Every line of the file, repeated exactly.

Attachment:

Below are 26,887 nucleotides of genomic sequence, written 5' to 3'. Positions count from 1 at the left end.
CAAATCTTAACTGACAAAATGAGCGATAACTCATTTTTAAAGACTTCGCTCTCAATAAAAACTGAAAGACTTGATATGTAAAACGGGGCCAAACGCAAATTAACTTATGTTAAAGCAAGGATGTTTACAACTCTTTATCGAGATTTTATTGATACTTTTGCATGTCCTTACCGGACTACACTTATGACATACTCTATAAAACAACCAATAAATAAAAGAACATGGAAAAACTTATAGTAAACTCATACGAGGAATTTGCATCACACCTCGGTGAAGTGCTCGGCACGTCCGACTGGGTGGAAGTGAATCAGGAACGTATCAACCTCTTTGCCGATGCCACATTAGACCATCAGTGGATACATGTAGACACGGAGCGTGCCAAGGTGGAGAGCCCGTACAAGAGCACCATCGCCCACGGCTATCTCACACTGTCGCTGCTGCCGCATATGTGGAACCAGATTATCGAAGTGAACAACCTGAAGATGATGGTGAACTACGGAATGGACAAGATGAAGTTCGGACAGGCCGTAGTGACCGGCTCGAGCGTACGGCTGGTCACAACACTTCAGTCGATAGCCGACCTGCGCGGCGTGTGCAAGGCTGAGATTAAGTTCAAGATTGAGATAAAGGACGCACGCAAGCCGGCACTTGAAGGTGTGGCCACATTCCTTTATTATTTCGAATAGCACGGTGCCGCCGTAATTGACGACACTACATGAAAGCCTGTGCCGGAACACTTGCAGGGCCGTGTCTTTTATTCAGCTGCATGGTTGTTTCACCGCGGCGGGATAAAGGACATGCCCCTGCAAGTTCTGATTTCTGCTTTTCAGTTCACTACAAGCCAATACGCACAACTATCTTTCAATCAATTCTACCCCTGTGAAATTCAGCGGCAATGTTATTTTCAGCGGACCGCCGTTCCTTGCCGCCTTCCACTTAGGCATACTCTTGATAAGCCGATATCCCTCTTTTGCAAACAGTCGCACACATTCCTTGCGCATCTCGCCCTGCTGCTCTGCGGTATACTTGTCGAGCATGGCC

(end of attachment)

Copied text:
Below are 26,887 nucleotides of genomic sequence, written 5' to 3'. Positions count from 1 at the left end.
CAAATCTTAACTGACAAAATGAGCGATAACTCATTTTTAAAGACTTCGCTCTCAATAAAAACTGAAAGACTTGATATGTAAAACGGGGCCAAACGCAAATTAACTTATGTTAAAGCAAGGATGTTTACAACTCTTTATCGAGATTTTATTGATACTTTTGCATGTCCTTACCGGACTACACTTATGACATACTCTATAAAACAACCAATAAATAAAAGAACATGGAAAAACTTATAGTAAACTCATACGAGGAATTTGCATCACACCTCGGTGAAGTGCTCGGCACGTCCGACTGGGTGGAAGTGAATCAGGAACGTATCAACCTCTTTGCCGATGCCACATTAGACCATCAGTGGATACATGTAGACACGGAGCGTGCCAAGGTGGAGAGCCCGTACAAGAGCACCATCGCCCACGGCTATCTCACACTGTCGCTGCTGCCGCATATGTGGAACCAGATTATCGAAGTGAACAACCTGAAGATGATGGTGAACTACGGAATGGACAAGATGAAGTTCGGACAGGCCGTAGTGACCGGCTCGAGCGTACGGCTGGTCACAACACTTCAGTCGATAGCCGACCTGCGCGGCGTGTGCAAGGCTGAGATTAAGTTCAAGATTGAGATAAAGGACGCACGCAAGCCGGCACTTGAAGGTGTGGCCACATTCCTTTATTATTTCGAATAGCACGGTGCCGCCGTAATTGACGACACTACATGAAAGCCTGTGCCGGAACACTTGCAGGGCCGTGTCTTTTATTCAGCTGCATGGTTGTTTCACCGCGGCGGGATAAAGGACATGCCCCTGCAAGTTCTGATTTCTGCTTTTCAGTTCACTACAAGCCAATACGCACAACTATCTTTCAATCAATTCTACCCCTGTGAAATTCAGCGGCAATGTTATTTTCAGCGGACCGCCGTTCCTTGCCGCCTTCCACTTAGGCATACTCTTGATAAGCCGATATCCCTCTTTTGCAAACAGTCGCACACATTCCTTGCGCATCTCGCCCTGCTGCTCTGCGGTATACTTGTCGAGCATGGCC